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Date Posted: 20:10:11 08/07/00 Mon
Author: Laura
Subject: Here's a report on Charlie Chaplin!
In reply to: Lax29 's message, "Report on Chaplin" on 14:20:00 04/16/99 Fri

Actor, producer, screenwriter, director, composer. Born April 16, 1889, in London, England. Chaplin was introduced early on to performing, as both of his parents were music hall entertainers. After a double tragedy--his mother had a nervous breakdown and his father died when Charlie was five--he and his half-brother, Sydney, became street urchins, in and out of charity homes. After a time in an orphanage, Chaplin toured England with a children’s musical troupe, the Eight Lancashire Lads, a job which led to small roles on the London stage. At age 17, he joined the Karno music hall revue and toured the United States. In 1913, the film producer Mack Sennett signed him to his Keystone Company for a salary of $150 per week. His first film for Keystone was Making a Living (1914). In Kid Auto Races at Venice (1914), Chaplin introduced the character who would become his trademark, the “Little Tramp.” Complete with bowler hat, cane, baggy pants, and too-big shoes, Chaplin would soon become the first-ever movie star and arguably the most innovative pioneer in movie history.
While at Keystone, Chaplin made over 20 short films in one year, many of which he also wrote and directed. Meanwhile, he carefully honed the character of the Tramp—despite the appearance of spontaneity and improvisation, he worked out every last detail of his films. By 1915, he had become such a popular actor that he signed with the Essanay film company for $1,250 per week, plus a $10,000 signing bonus. In his 1915 film, The Tramp, Chaplin starred for the first time with Edna Purviance, who would play his version of an ideal woman in every one of his films for the next eight years. In most of his films, Chaplin performed one kind deed after another for the sake of the women he adored, but he ultimately understood that they could never be expected to fall in love with a Tramp like him.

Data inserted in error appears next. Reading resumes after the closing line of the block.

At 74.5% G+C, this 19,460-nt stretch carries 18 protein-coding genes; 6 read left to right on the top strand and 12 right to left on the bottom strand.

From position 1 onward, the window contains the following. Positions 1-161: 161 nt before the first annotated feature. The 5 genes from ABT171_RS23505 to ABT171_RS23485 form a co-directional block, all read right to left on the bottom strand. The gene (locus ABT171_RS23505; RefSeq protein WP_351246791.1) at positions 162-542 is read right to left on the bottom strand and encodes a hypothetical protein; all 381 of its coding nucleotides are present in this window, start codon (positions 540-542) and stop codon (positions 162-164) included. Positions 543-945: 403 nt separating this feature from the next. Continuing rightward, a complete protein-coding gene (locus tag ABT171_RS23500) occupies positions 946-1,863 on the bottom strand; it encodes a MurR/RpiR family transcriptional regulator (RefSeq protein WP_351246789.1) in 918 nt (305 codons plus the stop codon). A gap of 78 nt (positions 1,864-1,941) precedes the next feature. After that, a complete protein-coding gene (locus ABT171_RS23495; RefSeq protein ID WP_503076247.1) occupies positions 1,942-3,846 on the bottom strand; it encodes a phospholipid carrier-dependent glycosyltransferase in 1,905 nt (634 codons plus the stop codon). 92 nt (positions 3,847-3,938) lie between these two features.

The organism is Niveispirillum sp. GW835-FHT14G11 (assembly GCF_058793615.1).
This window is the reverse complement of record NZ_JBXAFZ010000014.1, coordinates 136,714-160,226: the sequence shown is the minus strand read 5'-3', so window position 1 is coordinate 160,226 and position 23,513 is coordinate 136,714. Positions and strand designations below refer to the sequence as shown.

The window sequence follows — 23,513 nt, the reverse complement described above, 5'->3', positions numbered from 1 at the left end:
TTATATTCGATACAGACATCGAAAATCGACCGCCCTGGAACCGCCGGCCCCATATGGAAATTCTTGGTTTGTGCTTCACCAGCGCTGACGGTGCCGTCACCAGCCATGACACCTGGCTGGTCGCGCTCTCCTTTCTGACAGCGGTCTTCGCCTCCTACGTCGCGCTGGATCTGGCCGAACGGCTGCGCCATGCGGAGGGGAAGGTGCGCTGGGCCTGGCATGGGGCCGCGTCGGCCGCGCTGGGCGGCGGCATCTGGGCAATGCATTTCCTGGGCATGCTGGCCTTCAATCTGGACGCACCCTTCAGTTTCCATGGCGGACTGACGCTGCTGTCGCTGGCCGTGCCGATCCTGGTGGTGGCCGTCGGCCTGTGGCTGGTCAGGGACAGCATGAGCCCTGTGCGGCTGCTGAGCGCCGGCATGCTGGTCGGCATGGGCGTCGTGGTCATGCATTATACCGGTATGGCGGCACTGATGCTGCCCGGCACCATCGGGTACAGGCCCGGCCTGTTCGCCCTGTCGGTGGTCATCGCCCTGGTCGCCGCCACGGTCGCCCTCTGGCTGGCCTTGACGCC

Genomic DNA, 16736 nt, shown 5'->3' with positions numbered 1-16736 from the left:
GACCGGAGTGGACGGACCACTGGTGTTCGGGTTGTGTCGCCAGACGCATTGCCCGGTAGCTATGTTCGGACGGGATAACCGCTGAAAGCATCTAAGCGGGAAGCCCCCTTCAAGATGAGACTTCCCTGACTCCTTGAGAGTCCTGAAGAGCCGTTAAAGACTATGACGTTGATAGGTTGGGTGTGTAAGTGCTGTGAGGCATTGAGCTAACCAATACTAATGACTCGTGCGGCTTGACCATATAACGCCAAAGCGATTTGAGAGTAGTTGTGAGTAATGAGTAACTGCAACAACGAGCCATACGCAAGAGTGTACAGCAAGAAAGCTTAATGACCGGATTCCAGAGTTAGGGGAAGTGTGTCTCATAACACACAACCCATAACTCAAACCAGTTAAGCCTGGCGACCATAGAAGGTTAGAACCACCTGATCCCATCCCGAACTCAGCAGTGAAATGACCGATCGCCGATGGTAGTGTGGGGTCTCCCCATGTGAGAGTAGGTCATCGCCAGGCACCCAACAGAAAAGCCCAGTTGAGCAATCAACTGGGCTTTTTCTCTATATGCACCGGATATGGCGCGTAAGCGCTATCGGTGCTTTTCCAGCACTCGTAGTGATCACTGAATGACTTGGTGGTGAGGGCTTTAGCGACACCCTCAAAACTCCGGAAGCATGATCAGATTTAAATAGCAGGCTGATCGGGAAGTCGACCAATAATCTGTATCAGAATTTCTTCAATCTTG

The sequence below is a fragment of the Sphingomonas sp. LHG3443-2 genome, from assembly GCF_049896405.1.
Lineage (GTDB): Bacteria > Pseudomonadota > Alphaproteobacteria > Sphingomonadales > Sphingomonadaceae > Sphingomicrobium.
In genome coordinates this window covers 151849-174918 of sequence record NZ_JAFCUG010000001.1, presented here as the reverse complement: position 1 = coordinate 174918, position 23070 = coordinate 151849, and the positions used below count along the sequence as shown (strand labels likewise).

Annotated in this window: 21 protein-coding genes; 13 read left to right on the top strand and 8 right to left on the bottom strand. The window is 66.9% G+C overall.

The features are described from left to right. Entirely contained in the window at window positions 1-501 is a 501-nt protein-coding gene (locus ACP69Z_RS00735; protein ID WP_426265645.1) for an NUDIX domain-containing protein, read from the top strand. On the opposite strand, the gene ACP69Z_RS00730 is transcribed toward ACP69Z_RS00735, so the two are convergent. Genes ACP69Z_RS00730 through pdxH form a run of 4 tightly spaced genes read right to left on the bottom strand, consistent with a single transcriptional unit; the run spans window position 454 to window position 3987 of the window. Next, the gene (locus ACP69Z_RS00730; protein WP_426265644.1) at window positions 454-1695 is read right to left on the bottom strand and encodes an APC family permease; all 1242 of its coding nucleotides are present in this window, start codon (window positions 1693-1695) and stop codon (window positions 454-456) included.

In 1916, Chaplin moved to the Mutual Film Corporation, where a string of popular short (two-reel) films like The Pawnshop (1916), One A.M. (1916), The Immigrant (1917), and Easy Street (1917) made him an international star. He soon began working as an independent filmmaker, distributing through the First National Exhibitors Circuit, and was responsible for every aspect of the making of the films he starred in, including writing, directing, producing, casting, and editing. Films made during this period included the longer, three-reel features A Dog’s Life (1918) and Shoulder Arms (1918)—the latter set on the battlefields of Europe—and the unprecedented six-reel The Kid (1921), which became one of the biggest hits yet in film history (its popularity was exceeded only by D.W. Griffith’s 1915 film, Birth of a Nation).